Use of ID cards unconstitutional
1997 elections voided
Judge to hear arguments today on order to be made

By William Walker
Stabroek News
January 16, 2001

The 1997 elections were yesterday declared void by Justice Claudette Singh on the grounds that the requirement for voter ID cards was unconstitutional. But Justice Singh was unable to find that procedural errors by the Elections Commission would have affected the election results.

The practical effect of the judge's ruling was unclear yesterday and she has fixed a hearing for this morning for arguments by lawyers for both sides before making an order.

Justice Singh ruled that the requirements for the compulsory use of voter identification cards added a restriction to voters not provided in Guyana's Constitution.

Despite her scathing observations on the conduct of the Elections Commission, she did not find that the numerous irregularities would have affected the allocation of seats in the National Assembly. As such she held that the petition by Esther Perreira failed to prove that "the results may have been affected by an unlawful act or omission" as required under Article 163 of the Constitution.

All will now depend on today's ruling by Justice Singh on her consequential order after hearing arguments from lawyers in the case. She pointed out yesterday that her "purpose was not to put anyone in office" and that fresh elections were coming up anyway. But Senior Counsel Rex McKay for PNC respondent Desmond Hoyte thought some order must be made: "What happens now? These are things that should be said." Senior Counsel Ralph Ramkarran for PPP/Civic respondent, former president Janet Jagan beseeched her "to consider the circumstances in the country. Any order would call for new elections but the status of the present government and National Assembly would also have to be addressed."

In her three-hour ruling given in a tightly packed courtroom, Justice Singh made it "pellucidly clear" that the Constitution was the supreme law of the land.

Politically expedient legislation and the very 1997 election were yesterday made to submit to its authority in the judge's ruling. The 1996 and 1997 amendments to the Representation of the People Act, which made the possession of an ID card compulsory in order to cast a vote, contravened specifically Articles 59 and 159 of the 1980 Burnham Constitution, she found.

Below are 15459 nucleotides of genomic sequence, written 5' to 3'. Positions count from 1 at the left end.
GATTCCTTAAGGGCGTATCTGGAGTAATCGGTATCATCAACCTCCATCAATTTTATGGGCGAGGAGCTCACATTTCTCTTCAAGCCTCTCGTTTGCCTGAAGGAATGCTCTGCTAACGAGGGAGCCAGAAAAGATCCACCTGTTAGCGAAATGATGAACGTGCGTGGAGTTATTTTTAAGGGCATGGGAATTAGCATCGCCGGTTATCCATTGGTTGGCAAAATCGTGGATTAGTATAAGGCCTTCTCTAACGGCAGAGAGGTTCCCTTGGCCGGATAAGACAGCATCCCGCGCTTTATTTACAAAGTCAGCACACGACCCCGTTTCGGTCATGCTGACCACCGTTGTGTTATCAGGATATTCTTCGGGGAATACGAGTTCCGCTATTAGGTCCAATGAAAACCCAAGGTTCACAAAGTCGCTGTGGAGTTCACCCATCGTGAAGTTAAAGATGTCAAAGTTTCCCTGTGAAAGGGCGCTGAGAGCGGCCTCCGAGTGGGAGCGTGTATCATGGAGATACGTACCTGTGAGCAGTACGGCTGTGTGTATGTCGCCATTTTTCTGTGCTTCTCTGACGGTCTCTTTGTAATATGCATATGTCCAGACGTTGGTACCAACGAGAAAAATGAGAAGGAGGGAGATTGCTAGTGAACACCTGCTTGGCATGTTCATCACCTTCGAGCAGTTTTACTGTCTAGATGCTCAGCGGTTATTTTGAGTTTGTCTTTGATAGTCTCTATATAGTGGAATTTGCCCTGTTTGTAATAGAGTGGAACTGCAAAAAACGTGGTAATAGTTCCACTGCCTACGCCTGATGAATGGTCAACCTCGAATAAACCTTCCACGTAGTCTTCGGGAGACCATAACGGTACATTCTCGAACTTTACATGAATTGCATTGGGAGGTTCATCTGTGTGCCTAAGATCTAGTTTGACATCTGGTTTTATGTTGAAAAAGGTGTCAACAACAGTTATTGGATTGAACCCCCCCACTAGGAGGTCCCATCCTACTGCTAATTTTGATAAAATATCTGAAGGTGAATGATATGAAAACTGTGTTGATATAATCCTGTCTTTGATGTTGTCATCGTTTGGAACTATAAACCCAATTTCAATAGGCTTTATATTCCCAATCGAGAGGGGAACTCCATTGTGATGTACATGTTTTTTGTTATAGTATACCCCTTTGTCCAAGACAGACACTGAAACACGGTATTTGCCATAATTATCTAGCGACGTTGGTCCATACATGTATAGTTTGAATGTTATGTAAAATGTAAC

As such, and because the elections process included any relevant legislation, the 1997 elections "were not held substantially in accordance with the law" and were therefore void.

Justice Singh said the two articles 59 and 159 state clearly "every person may vote at an election if he is the age of eighteen years or upwards and is either a citizen of Guyana or a Commonwealth citizen domiciled and resident in Guyana."

The added qualification of an identification card, under the slogan "No card No vote" meant that the voter's constitutional right to cast a ballot had been restricted.

More fundamentally the amendments had diminished a citizen's basic right described in Article 9 which states "sovereignty belongs to the people who exercise it through their representatives and the democratic organs established by or under this Constitution". "No right is more precious and any restriction on it must be viewed with a critical eye," Justice Singh said, referring to various overseas landmark rulings.

Ironically it was not the lawyers of petitioner Esther Perreira who had argued the constitutionality of the ID cards. Rather it was Senior Counsel Keith Massiah, co-counsel for the respondent Hoyte, whose own party had voted for the two seemingly innocuous amendments four years ago. Justice Singh dismissed the arguments of Ramkarran that there had been unanimous agreement by the parliamentary parties for the use of ID cards. "The right to vote cannot be silenced by the agreement of parties." The Constitution was supreme and the only way to change it to cater for new laws was through a two-thirds vote in the National Assembly as set out in Article 164.

Doodnauth Singh representing the Elections Commission had also argued that the ID card was merely a regulatory mechanism much like a passport not infringing on the right of a person to leave Guyana. But Justice Singh did not accept this submission.

The petition filed by private citizen Esther Perreira began in September 1998 and final arguments ended on September 1, 2000. 294 witnesses testified of which 16 were for the petitioner and the rest were called by the Elections Commission. Justice Singh, her arm in a sling and with a bandaged finger, noted that it had been her "unenviable" task to determine the validity of the elections.

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